The ingredients are pretty simple

* 1 lb whole grain angel hair pasta
* 3/4 cup whole grain bread crumbs (I make these myself, regular breadcrumbs would work just fine)
*1/3 cup freshly grated parmesan cheese
* 1 lb thinly sliced turkey cutlets
* 1 tbs dried oregano
*1 tbs dried basil
*2 tbs canola oil
*2 tsp garlic powder
* 1 jar of your fav pasta sauce

First, on a plate, you mix the breadcrumbs, parmesan cheese, basil, oregano, and garlic powder.  Over medium heat, add the canola oil to a saucepan and let heat.  While waiting for the oil to come to temperature, take each individual turkey cutlet and cover them in the breadcrumb mixture.

Breading the turkey cutlet

Typically, you want to have 1 "wet hand" and 1 "dry hand."  This means that you use one hand to touch the raw turkey and turn it over, and you want to use the other hand to cover the turkey with the breadcrumbs.  By using this method, your hands don't get as messy as they could if you used both hands to do both jobs.

Once the oil has heated thoroughly, gently place the breaded turkey cutlet in the pan. 
waiting to get nice and brown
You want to make sure the temperature isn't too high, or the outside breading will brown too quickly and the inside will stay raw.  You also want to make sure that you don't crowd the pan, if you add too much meat to the pan, it will lower the temperature of your oil, which will result in your food not turning a lovely brown color.  Luckily the first scenario isn't much of a problem, since the turkey cutlets are really thin, it doesn't take long for them to cook the whole way through.  When you notice the bottom start to brown up, flip them.  Don't flip them too many times though.  I'm not sure if this is an actual strategy... but I try to only flip the meat once, rather than flipping them over and over again.  Once both sides are nice and brown, remove the cutlet to a plate lined with a paper towels.  This allows the excess oil to drain from the turkey cutlet, allowing it to remain as crispy and crunchy as possible.
just draining the excess oil

While I was cooking the turkey cutlets in batches, I heated up the pasta water and cooked the angel hair (whole grain, of course).  I also heated the pasta sauce over the stove.  I added some random spices and herbs to the sauce to give it a bit of flair... I always add at least 1 extra ingredient to pasta sauce to make me feel like I helped make it taste better. :) 

Once the pasta was done, I piled it on a plate and topped it with a large amount of pasta sauce -Curt LOVES lots of sauce on his food, no matter what it is.  Then I added a few cutlets of turkey (they were small, so 3 worked pretty well).  Then, just for good measure, I grated just a bit more parmesan cheese to dust over the top of the dish.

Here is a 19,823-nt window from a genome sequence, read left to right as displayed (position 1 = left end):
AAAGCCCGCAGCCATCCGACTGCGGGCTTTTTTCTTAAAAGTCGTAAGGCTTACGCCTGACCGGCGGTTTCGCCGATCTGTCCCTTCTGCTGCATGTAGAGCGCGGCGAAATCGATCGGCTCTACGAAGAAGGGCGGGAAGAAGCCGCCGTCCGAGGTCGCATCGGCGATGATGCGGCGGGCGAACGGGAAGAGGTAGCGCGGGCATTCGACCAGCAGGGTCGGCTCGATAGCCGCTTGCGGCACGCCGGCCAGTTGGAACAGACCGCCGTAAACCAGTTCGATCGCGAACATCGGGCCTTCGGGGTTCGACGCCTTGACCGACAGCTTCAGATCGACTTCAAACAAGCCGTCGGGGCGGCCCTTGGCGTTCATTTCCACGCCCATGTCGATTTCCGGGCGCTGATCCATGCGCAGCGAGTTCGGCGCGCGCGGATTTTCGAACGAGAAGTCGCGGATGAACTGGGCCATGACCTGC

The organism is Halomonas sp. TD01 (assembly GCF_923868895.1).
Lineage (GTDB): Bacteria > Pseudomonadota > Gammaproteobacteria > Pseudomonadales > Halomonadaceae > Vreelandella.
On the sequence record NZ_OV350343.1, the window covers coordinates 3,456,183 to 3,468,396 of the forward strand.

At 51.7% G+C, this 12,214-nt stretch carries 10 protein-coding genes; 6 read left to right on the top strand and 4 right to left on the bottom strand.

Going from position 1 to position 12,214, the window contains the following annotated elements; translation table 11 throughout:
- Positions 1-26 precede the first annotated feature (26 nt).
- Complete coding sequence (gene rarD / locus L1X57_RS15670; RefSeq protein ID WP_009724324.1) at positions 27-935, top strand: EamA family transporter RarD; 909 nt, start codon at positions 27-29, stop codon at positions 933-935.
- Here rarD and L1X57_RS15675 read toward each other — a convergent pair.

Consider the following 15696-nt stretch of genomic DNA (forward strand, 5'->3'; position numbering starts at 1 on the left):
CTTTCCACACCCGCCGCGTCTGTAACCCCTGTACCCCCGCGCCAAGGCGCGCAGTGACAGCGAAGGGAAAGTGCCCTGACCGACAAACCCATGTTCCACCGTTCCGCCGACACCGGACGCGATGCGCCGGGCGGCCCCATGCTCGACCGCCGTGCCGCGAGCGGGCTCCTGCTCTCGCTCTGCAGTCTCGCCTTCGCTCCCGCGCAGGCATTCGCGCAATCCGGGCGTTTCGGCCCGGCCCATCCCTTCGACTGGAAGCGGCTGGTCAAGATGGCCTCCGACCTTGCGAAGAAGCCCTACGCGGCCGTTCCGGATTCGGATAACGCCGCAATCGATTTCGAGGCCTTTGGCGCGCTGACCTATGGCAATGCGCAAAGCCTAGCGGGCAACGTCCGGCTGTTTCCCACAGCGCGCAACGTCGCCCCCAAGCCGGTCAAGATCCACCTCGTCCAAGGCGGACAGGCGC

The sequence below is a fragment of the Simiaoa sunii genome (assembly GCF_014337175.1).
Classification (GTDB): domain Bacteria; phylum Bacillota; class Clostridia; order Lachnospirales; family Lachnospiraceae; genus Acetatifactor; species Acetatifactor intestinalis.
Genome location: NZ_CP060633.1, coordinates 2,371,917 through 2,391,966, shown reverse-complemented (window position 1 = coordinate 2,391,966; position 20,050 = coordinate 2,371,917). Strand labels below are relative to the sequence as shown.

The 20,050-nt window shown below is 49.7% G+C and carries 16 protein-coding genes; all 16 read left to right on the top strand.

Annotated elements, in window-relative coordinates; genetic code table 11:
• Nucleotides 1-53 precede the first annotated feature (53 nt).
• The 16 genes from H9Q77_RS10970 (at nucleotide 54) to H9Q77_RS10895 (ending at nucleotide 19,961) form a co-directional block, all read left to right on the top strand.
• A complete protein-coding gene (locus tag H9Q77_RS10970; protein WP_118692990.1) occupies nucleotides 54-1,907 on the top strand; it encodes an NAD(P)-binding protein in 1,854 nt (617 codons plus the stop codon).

nice, homecooked meal

Voila!  The food was great!  Curt loved it and had seconds... a sure sign he really liked the food.  He seemed to really enjoy it and I wrapped up the rest for lunches for the rest of the week. 

Overall, I think this was a great dish... it was relatively simple and it had a lot of flavor to it.  I'll definitely be adding this to my repertoire of recipes!


Stay tuned... remember my last posting about trying random recipes from the Martha Stewart Cookbook?  Yesterday, I opened to a random page and had 3 recipes to choose from... I decided on Pastitsio... I'm not really sure what it is, but it involves ground lamb and elbow macaroni... I plan on making it on Wednesday night for date night with the hubs!

Sunday, September 5, 2010

Julie and Julia... and Jenn?

So... I'm watching Julie and Julia for the first time ever.  A lot of people thought I started this blog after watching the movie.  In actuality, I never thought about watching it, but last week on TV, what do you think was on?  Julie and Julia!  So far, the movie is pretty good! 

For those of you who don't know, it's about a girl, Julie, who decides to write a blog for one year, and catalog her adventures in the kitchen as she cooks each and every recipe in Julia Child's book : Mastering French Cooking.  Now, I'm not one for French cooking, as I don't really know much about it.  I do like the idea though.  Through her year of cooking, Julie cooks some food that she's never had any interest in trying before (think bone marrow and whole roasted duck).  I like that she is somewhat forced to try making foods that she hasn't had before. 

I don't have a Julia Child cookbook, but I do have a Martha Stewart one!  It's one of her many, many cookbooks.  I don't want to cook the entire cookbook and totally copy Julie and Julia, but I think, from now on, I'll try at least 2 new recipes a month.  One a day definitely won't happen, but who knows, maybe I'll find something yummy and new!

Additionally, I'm going to make a Wish List.  These are things that I want to try my hand at, but haven't yet!

1- Boston Creme Cake (the hubby's a Sox fan... it's only appropriate!)
2- shrimp and turnip cakes (anyone who's had dim sum should know about these yummy little morsels!)
3- Beef wellington
4- ribs
5- fudge (I haven't been able to make this well at all)
6- banofee pie (it sounds so good!)
7- crown pork roast
8- chocolate souffle

I know there's more I will add soon... any ideas of stuff I should try?